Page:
We have identified the plasma membrane as a source of autophagosome membrane (Ravikumar et al. (2010) Nature Cell Biology 12:747-757) and have characterised early events in autophagosome biogenesis (e.g. Moreau et al. (2011) Cell 146:303-317; Puri et al. (2013) Cell 154: 1285-1299). We have studied how lysosomal positioning regulates autophagy (Korolchuk et al. (2011) Nature Cell Biology 13:453-460).

We have found that autophagy may be inhibited in various neurodegenerative diseases (e.g. Winslow et al. (2010) J Cell Biol 190:1023-1037) and have been trying to elucidate the pathological consequences of autophagy compromise — our data suggest that autophagy inhibition impairs flux through the ubiquitin-proteasome degradation pathway (Korolchuk et al. (2009) Molecular Cell 33:517-527).

Rubinsztein lab 2015

 

 

Key papers:

M Jimenez-Sanchez, W Lam, M Hannus, B Sönnichsen, S Imarisio, A Fleming, A Tarditi, F Menzies, T Ed Dami, C Xu, E Gonzalez-Couto, G Lazzeroni, F Heitz,  D Diamanti, L Massai, VP Satagopam, G Marconi, C Caramelli, A Nencini, M Andreini, GL Sardone6, NP Caradonna, V Porcari, C Scali, R Schneider, G Pollio, CJ O’Kane, A Caricasole and DC Rubinsztein. siRNA screen identifies QPCT as a druggable target for Huntington’s disease. Nature Chem. Biol. 11, 347-354 (2015).

M Vicinanza, VI Korolchuk, A Ashkenazi, C Puri, FM Menzies, JH Clarke and DC Rubinsztein. PI(5)P regulates autophagosome biogenesis. Mol. Cell 57, 219-234 (2015).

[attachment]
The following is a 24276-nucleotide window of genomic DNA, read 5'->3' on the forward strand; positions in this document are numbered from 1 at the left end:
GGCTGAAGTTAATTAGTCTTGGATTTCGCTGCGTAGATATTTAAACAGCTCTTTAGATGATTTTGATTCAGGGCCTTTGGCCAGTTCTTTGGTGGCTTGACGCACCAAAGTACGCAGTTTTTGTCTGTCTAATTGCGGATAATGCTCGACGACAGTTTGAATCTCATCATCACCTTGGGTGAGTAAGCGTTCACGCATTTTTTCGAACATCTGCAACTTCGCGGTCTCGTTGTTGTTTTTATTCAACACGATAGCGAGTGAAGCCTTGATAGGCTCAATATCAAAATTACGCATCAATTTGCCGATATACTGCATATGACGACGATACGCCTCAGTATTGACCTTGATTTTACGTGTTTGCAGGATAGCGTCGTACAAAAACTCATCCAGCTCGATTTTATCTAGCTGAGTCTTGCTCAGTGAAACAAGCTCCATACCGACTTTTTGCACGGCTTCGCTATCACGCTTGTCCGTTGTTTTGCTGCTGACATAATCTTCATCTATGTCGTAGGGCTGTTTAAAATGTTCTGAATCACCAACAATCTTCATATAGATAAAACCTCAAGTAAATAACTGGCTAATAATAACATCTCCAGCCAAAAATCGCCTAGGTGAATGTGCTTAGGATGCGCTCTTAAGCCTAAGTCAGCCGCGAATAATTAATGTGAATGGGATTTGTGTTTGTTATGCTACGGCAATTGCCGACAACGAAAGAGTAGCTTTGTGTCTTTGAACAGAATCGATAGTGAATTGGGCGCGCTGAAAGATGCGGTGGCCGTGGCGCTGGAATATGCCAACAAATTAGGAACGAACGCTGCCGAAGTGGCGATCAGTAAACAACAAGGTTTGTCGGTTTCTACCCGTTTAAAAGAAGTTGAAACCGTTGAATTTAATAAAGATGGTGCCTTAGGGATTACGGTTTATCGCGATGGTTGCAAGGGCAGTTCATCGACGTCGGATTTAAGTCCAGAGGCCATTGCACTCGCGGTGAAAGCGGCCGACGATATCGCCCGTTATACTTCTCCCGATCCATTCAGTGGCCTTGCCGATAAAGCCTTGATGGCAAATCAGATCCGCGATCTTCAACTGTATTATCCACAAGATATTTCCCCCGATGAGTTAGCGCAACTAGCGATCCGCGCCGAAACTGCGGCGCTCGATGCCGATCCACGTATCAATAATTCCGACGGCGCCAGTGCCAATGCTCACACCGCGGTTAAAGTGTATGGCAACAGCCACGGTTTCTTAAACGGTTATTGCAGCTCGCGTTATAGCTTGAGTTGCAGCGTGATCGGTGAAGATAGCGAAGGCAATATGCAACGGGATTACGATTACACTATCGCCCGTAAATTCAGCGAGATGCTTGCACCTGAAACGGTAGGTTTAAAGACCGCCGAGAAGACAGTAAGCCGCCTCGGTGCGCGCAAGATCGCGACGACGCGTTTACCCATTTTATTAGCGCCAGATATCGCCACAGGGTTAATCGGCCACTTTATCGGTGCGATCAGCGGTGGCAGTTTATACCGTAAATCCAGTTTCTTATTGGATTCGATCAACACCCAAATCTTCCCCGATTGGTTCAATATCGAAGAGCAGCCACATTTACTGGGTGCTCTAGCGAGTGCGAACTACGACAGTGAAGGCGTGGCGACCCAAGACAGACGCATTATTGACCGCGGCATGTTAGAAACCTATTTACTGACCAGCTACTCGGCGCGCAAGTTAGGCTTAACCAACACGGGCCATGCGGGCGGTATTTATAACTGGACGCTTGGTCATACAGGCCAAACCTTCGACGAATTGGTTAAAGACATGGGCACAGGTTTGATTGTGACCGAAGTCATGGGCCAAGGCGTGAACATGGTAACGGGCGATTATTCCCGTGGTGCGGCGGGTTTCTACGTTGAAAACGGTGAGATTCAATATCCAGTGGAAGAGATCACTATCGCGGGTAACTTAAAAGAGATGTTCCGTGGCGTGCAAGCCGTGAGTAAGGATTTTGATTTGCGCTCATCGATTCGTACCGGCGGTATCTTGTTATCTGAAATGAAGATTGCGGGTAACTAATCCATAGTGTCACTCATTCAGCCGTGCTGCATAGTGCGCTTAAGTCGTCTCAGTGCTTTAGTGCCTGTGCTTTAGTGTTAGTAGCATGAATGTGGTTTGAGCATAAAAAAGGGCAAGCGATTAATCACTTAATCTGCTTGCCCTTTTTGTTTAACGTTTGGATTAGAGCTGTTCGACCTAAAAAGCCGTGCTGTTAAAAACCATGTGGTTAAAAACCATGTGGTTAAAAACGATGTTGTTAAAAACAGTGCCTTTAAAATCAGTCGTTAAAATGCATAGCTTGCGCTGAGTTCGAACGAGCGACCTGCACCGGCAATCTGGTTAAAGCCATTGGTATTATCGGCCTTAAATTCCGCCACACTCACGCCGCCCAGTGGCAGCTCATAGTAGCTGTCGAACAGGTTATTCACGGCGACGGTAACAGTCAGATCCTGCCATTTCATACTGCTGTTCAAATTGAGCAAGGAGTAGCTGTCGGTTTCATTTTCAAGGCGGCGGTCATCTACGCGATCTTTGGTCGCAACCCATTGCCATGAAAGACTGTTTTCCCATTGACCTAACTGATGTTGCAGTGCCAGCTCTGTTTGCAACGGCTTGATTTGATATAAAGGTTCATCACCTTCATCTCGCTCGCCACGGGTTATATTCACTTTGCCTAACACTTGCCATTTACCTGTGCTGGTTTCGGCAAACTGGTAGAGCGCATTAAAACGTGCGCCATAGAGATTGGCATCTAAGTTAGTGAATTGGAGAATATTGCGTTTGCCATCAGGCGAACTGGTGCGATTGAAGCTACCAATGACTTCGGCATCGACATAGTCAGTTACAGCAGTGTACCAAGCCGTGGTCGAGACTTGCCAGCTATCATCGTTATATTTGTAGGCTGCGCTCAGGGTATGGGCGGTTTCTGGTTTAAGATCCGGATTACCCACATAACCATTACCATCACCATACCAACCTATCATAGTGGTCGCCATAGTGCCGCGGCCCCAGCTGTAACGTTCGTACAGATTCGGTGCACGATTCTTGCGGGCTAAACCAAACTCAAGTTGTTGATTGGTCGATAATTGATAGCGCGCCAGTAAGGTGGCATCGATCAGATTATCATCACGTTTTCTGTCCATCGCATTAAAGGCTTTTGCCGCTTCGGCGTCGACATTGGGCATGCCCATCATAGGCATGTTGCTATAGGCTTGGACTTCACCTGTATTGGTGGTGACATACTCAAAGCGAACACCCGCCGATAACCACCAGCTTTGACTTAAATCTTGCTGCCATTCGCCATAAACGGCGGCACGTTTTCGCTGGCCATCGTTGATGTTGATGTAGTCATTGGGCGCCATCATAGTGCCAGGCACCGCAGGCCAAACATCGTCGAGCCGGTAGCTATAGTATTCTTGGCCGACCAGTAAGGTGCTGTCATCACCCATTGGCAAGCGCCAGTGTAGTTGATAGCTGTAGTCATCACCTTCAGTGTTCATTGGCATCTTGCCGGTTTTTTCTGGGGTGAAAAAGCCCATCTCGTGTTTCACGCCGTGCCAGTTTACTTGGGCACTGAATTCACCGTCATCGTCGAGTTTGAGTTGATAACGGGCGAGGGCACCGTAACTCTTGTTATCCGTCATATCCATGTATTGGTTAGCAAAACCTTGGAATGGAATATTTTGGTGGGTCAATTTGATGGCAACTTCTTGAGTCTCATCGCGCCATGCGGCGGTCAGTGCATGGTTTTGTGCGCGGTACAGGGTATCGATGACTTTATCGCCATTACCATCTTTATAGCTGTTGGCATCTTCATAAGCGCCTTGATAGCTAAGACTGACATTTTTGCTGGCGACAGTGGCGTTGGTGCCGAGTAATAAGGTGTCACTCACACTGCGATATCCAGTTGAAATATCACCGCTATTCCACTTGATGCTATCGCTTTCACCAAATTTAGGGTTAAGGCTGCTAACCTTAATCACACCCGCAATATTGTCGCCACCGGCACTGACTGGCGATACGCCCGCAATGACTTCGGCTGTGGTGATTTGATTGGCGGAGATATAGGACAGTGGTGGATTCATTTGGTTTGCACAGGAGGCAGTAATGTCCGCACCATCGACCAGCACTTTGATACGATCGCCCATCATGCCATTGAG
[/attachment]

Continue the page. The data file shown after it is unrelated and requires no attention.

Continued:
C Puri, M Renna, C Figueira Bento, K Moreau and DC Rubinsztein Diverse autophagosome membrane sources coalesce in recycling endosomes. Cell 154, 1285-1299 (2013).

S Luo, M Garcia-Arencibia, R Zhao, C Puri, PPC Toh, O Sadiq and DC Rubinsztein. Bim inhibits autophagy by recruiting Beclin 1 to microtubules. Mol. Cell 47, 359-370 (2012).

K Moreau, B Ravikumar, M Renna, C Puri, and DC Rubinsztein. Autophagosome precursor maturation requires homotypic fusion. Cell 146, 303-317 (2011).

S Sarkar, VI Korolchuk, M Renna, S Imarisio, A Fleming, A Williams, M Garcia-Arencibia, C Rose, S Luo, BR Underwood, G Kroemer, CJ O’Kane, and DC Rubinsztein Complex inhibitory effects of nitric oxide on autophagy. Mol. Cell 43, 19-32 (2011).

VI Korolchuk, S Saiki, M Lichtenberg, FH Siddiqi, EA Roberts, S Imarisio, L Jahreiss, S Sarkar, M Futter, FM Menzies, CJ O’Kane, V Deretic and DC Rubinsztein Lysosomal positioning coordinates cellular nutrient responses. Nature Cell Biol. 13, 453-460 (2011).

B Ravikumar, K Moreau, L Jahreiss, C Puri and DC Rubinsztein. Plasma membrane contributes to the formation of pre-autophagosomal structures. Nature Cell Biol. 12:747-757 (2010).

AR Winslow, C-W Chen, S Corrochano, A Acevedo-Arozena, DE Gordon, A A Peden, M Lichtenberg, FM Menzies, B Ravikumar, S Imarisio, S Brown, CJ O’Kane, and DC Rubinsztein Alpha-synuclein impairs macroautophagy: implications for Parkinson’s disease. J. Cell Biol. 190, 1023-1037 (2010).

TJ van Ham, M Holmberg, A van der Goot, E Teuling, M Garcia-Arencibia, H Kim, D Du, KL Thijssen, M Wiersma, R Burggraaff, P van Bergeijk, J van Rheenen, G Jerre van Veluw, RMW Hofstra, DC Rubinsztein and EAA Nollen. Identification of MOAG-4/SERF as a  regulator of age-related proteotoxicity. Cell 142, 601-612 (2010).